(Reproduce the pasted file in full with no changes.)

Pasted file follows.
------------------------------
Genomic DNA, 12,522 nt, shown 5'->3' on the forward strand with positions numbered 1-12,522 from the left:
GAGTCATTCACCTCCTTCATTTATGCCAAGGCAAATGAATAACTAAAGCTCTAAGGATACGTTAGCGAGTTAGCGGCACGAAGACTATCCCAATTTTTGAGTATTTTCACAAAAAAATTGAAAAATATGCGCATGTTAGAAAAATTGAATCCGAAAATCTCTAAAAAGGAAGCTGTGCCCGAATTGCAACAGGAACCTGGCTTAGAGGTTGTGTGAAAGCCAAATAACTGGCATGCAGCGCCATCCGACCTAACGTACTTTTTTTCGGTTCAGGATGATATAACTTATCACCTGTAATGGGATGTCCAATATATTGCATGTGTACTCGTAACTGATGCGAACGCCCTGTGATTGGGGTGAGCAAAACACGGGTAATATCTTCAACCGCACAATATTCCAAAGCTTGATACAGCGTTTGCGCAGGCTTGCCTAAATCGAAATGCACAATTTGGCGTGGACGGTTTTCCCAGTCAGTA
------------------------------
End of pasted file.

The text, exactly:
Genomic DNA, 12,522 nt, shown 5'->3' on the forward strand with positions numbered 1-12,522 from the left:
GAGTCATTCACCTCCTTCATTTATGCCAAGGCAAATGAATAACTAAAGCTCTAAGGATACGTTAGCGAGTTAGCGGCACGAAGACTATCCCAATTTTTGAGTATTTTCACAAAAAAATTGAAAAATATGCGCATGTTAGAAAAATTGAATCCGAAAATCTCTAAAAAGGAAGCTGTGCCCGAATTGCAACAGGAACCTGGCTTAGAGGTTGTGTGAAAGCCAAATAACTGGCATGCAGCGCCATCCGACCTAACGTACTTTTTTTCGGTTCAGGATGATATAACTTATCACCTGTAATGGGATGTCCAATATATTGCATGTGTACTCGTAACTGATGCGAACGCCCTGTGATTGGGGTGAGCAAAACACGGGTAATATCTTCAACCGCACAATATTCCAAAGCTTGATACAGCGTTTGCGCAGGCTTGCCTAAATCGAAATGCACAATTTGGCGTGGACGGTTTTCCCAGTCAGTA